Delayed presentation of congenital diaphragmatic hernia

A. Numanoglu, Z. Steiner, A. Millar, S. Cywes

Research output: Contribution to journalArticlepeer-review

Abstract

Patients with congenital diaphragmatic hernias (CDH) usually present soon after birth with respiratory distress. Occasionally presentation is delayed. Twelve patients with delayed presentation (outside the neonatal period) of a total of 91 with CHD were seen over 17 years (1977-1994). Case records were reviewed to identify reasons for late presentation, evidence of morbidity, treatment and outcome. Age at presentation ranged from 6 weeks to 30 months (mean 8 months). Ten patients were aged 6 months or younger and there was an equal number of boys and girls. Seven cases were left-sided, 4 right-sided and 1 was anteriorly placed and bilateral. Ten patients presented acutely, 5 with small-bowel obstruction and 5 with respiratory distress, but all of the latter had a history of previous recurrent chest infection. Diagnosis was confirmed by radiographic examination of the chest in 10, barium meal in 1 and a 5-month-old patient had an inappropriate laparotomy and gastrojejunostomy for duodenal obstruction at an outlying hospital. Two had documented normal chest radiographs 3 and 6 months prior to diagnosis. Patients who presented with gastro-intestinal symptoms were older (mean age 1 year) compared with those with predominantly respiratory symptoms (mean age 19 weeks). None had any evidence of bowel strangulation. All were repaired via an abdominal approach. A hernial sac was found in half the cases (4/7 left and 2/5 right). Five had non-rotation of bowel. Primary repair without patch was carried out in all. One child with lung hypoplasia and multiple cardiac abnormalities died; the others recovered well. Delay in presentation of CDH is not uncommon (14% in this series). Most patients will have respiratory symptoms. A normal previous chest radiograph does not exclude the diagnosis. All patients with recurrent chest infection should have a contrast meal investigation early on. Long-term prognosis is favourable and postoperative morbidity is minimal, despite late presentation.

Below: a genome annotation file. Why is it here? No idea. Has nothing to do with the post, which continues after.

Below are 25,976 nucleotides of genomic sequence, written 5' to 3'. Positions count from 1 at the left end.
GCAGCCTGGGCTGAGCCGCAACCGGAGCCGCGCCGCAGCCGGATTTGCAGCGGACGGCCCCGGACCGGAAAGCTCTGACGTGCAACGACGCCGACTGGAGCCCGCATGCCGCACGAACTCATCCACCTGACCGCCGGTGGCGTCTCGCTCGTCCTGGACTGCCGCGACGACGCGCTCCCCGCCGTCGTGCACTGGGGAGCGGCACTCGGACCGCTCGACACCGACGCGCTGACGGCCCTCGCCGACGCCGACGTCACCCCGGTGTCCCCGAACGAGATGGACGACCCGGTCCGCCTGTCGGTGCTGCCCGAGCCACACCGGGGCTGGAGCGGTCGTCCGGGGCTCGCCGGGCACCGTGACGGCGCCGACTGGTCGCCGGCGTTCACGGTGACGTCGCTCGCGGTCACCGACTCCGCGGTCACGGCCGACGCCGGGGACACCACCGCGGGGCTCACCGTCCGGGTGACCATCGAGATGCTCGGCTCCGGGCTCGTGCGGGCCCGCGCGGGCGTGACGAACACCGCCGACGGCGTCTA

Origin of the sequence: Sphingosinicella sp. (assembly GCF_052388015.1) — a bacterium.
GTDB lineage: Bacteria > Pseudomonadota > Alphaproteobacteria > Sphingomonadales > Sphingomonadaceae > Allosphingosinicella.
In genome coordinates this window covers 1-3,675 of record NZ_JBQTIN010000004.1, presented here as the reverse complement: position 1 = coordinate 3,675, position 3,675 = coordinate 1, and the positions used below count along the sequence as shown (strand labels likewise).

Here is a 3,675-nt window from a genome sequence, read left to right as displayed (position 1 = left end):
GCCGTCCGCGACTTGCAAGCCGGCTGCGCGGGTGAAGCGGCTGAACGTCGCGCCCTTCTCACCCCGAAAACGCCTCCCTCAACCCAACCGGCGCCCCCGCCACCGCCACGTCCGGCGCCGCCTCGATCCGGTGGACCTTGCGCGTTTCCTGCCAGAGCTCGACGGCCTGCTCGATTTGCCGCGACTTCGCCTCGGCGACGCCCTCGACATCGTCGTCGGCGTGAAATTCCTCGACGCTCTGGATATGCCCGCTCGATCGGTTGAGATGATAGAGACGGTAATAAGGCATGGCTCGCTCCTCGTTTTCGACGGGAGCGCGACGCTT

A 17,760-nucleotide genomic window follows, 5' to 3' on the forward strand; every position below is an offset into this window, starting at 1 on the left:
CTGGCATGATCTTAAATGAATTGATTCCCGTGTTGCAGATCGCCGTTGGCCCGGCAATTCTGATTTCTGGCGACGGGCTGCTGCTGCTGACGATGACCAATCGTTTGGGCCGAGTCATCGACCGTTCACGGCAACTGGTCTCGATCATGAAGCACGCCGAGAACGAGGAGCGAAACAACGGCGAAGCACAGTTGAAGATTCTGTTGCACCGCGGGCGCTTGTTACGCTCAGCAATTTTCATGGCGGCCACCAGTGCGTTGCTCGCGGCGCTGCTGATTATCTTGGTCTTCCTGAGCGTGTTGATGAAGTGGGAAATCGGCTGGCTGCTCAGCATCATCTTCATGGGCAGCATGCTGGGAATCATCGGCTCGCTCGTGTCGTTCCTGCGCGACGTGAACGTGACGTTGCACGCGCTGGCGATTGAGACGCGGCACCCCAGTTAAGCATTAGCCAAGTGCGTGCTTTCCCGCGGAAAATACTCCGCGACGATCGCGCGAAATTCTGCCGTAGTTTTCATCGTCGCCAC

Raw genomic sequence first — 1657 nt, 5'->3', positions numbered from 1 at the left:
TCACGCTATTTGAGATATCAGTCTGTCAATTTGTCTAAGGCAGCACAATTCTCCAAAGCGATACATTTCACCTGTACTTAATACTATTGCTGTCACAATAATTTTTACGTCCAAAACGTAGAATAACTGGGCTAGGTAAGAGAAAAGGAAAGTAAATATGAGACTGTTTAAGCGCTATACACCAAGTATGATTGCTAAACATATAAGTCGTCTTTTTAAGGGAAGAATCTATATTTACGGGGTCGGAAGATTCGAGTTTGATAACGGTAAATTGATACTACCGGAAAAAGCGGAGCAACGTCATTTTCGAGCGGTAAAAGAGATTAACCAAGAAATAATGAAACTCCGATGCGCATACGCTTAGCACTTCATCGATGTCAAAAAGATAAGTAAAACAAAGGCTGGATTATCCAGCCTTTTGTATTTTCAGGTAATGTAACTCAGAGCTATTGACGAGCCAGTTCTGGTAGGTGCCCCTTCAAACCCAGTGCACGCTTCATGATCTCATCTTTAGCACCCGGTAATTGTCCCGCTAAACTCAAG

Original languageEnglish
Pages (from-to)74-76
Number of pages3
JournalSouth African Journal of Surgery
Volume35
Issue number2
StatePublished - May 1997
Externally publishedYes

Fingerprint

Dive into the research topics of 'Delayed presentation of congenital diaphragmatic hernia'. Together they form a unique fingerprint.

Cite this